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fondoffouettes

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About fondoffouettes

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  • Connection to/interest in ballet** (Please describe. Examples: fan, teacher, dancer, writer, avid balletgoer)
    avid balletgoer
  • City**
    Jersey City
  • State (US only)**, Country (Outside US only)**
    NJ

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  1. This discussion of her lightness and very special stage presence brought me back to this video of her in the Dawn variation from Coppelia. All those very special qualities come across, even in an imperfectly recorded video. When you'd open your program and see her name in roles like this one, it always felt like luxury casting.
  2. Abrera discusses that DC Giselle, which ended up being her final peformance, in this NYT article. She was the first ballerina whose artistry I fell in love with, I believe because of a performance of Symphonic Variations in which she and Marcelo Gomes were the leads, if I remember correctly. In addition to her incredible Giselle debut, I'll always remember the warmth and beauty she brought to the role of Lilac Fairy; the way her arms and hands spoke was incredible. Benevolence personified. https://www.nytimes.com/2020/06/10/arts/dance/alvin-ailey-retirements-coronavirus.html I've been pretty out of the loop regarding goings-on in ballet these past couple months, so my apologies if these details of Stella's retirement have already been discussed elsewhere.
  3. I'd forgotten the injury was in this very ballet. I've only really experienced Veyette post-injury so his level of dancing in this video is much more impressive than what I'm used to seeing (though I thought he looked good in the Allegro Brillante video).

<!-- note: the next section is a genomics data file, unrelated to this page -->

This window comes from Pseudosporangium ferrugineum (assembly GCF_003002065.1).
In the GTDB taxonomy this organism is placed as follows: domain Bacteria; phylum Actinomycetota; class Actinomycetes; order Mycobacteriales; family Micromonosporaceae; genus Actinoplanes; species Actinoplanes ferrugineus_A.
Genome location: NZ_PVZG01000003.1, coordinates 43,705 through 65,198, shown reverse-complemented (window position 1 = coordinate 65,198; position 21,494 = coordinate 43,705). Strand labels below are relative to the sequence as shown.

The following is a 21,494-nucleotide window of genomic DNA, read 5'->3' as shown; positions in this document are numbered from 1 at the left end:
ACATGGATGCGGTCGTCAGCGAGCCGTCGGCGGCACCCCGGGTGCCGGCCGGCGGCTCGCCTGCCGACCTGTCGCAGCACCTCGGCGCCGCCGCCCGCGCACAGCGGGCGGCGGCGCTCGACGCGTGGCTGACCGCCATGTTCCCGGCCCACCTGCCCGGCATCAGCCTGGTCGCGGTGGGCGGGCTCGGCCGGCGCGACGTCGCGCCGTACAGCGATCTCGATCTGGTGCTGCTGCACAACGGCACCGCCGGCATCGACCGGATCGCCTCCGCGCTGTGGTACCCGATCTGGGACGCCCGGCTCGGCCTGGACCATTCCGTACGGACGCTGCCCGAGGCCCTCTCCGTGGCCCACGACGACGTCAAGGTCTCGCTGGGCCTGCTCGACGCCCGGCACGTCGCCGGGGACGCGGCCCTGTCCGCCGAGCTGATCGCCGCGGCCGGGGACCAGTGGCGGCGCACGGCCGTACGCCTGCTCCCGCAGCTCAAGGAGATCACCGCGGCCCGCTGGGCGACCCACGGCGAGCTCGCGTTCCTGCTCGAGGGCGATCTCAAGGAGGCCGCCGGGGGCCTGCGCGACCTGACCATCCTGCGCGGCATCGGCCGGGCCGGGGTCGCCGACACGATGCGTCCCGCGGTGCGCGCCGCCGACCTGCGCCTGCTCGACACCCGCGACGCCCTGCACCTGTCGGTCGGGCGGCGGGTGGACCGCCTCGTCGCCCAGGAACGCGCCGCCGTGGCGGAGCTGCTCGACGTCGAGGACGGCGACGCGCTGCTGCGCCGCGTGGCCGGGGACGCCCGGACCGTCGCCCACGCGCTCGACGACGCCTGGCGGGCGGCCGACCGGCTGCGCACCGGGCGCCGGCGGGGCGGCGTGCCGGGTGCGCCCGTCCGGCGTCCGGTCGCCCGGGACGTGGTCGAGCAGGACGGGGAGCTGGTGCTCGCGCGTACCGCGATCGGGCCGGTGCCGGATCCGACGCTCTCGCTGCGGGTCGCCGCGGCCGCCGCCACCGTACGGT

4. Love, love, loved the stream. I only wish they'd decided to close out the season with Balanchine. I agree with others that this really plays to Bouder's strengths, and the mannerisms that might be distracting in other roles are perfectly at home here. Are we seeing Veyette pre- or post-injury in this video? I'm referring to the major injury @canbelto has mentioned before.
  5. I like her, too. I thought she sparkled in Sonatine; it seemed like an ideal vehicle for her. I also really enjoyed her second run of Waltz Girl in Serenade, which I felt had a lot more depth than her debut run in the role. I've really disliked nearly all Wheeldon I've seen, so I was suprised to find that I enjoyed Liturgy. Kowroski looked incredible in it. I hope the forced time off is allowing her to recover from injury. What I wouldn't give to see her in Agon or Mozartiana or just about anything... I loved seeing Mearns and Janzen in Diamonds, and agree there was more delicacy in Mearns' dancing. And I always love her attack and speed in the Scherzo. I felt there was a greater intimacy between her and her partner in the PDD, which is the same thing I felt when I saw Kowroski and Angle after Farrell's coaching.
  6. If you needed something to make you feel more depressed, ABT's "gala" was it.
  7. Yes! His hands were gorgeous. His dancing was so incisive and expressive throughout; he really accented details that I haven't noticed before. I'm not sure we would have ever seen an Apollo from Stanley if Martins had remained in control of the company, so I'm especially grateful to be able to watch this performance, if only on video.
  8. I also give NYCB a lot of credit for carefully planning out its digital offerings. When the COVID crisis started, the impulse of a lot of performing arts organizations was to try to get a ton of streaming content up immediately, which I understand, since they wanted to give people something to feel good about. But this curated "season" seems really well thought-out, and the content high-quality. Jonathan Stafford's collection of porcelain ballerina figurines made me smile, and then the performance brought me to tears. It would be an understatement to say Peck was dazzling. I also agree that yes, Veyette was much better here than when I saw him in the spring that year, when he really seemed tense and unable to keep up.
  9. All I can say is that I've never heard anything from the NYCB orchestra pit during bows, so whatever they are doing is apparently working for them. This company performs more ballets, for more performances, than any other company in North America, so if the orchestra needs to practice/tune during bows, so be it. I've sat all over the house and have never heard anything from the orchestra during bows.